Bischoff, Ali and the wrestlers were photographed alongside the city’s monuments, partaking in forced ceremonies which honoured the recently-deceased Supreme Leader Kim Il-sung. Scott Norton called his wife from his hotel room, bravely referring to the country as a ‘shithole’ and was then immediately disconnected from his call, taken down to the hotel basement by armed government workers threatened with his life. Flair recalled visiting the North Korean equivalent of the White House, where he was told by a government official that if they wanted to destroy him without consequences, they could.
Upon arriving at the arena for the first night, Norton exclaimed his awe at the 100,000 plus people in attendance. However, his driver then told him that everyone present was forced to attend, and if they didn’t, they’d get a bullet in the head. It soon became clear that the North Korean fans had absolutely no clue what professional wrestling was, and spent two days watching in confusion rather than awe.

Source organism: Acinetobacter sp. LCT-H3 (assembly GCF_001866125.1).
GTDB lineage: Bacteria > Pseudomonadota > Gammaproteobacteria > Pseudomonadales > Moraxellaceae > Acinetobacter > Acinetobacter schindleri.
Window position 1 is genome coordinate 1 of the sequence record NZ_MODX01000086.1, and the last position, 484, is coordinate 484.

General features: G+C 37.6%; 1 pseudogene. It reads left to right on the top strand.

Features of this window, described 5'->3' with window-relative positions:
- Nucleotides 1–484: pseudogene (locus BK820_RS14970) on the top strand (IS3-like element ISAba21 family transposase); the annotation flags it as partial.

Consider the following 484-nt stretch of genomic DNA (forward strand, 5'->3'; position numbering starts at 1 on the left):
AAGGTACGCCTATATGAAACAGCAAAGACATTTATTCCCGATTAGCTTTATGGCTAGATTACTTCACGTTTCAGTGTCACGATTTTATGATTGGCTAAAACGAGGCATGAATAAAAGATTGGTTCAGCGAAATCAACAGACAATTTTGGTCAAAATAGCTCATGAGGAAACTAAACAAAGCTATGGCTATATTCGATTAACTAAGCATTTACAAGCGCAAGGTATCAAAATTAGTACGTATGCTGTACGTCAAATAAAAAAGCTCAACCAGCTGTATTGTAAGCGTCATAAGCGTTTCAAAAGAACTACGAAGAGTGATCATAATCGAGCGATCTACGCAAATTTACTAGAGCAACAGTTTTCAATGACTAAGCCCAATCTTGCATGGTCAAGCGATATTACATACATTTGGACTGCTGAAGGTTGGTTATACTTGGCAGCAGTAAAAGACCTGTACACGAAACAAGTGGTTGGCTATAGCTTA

To this day, Collision In Korea remains the highest-attended wrestling show in history, with somewhere in the region of 300,000 attendees over the two days. In the 25 years since it took place, wrestling has never returned to North Korea. It holds a strange place in wrestling history due to the almost-surreal nature of what transpired, and it also remains the only time that Flair and Inoki ever faced off together in the ring.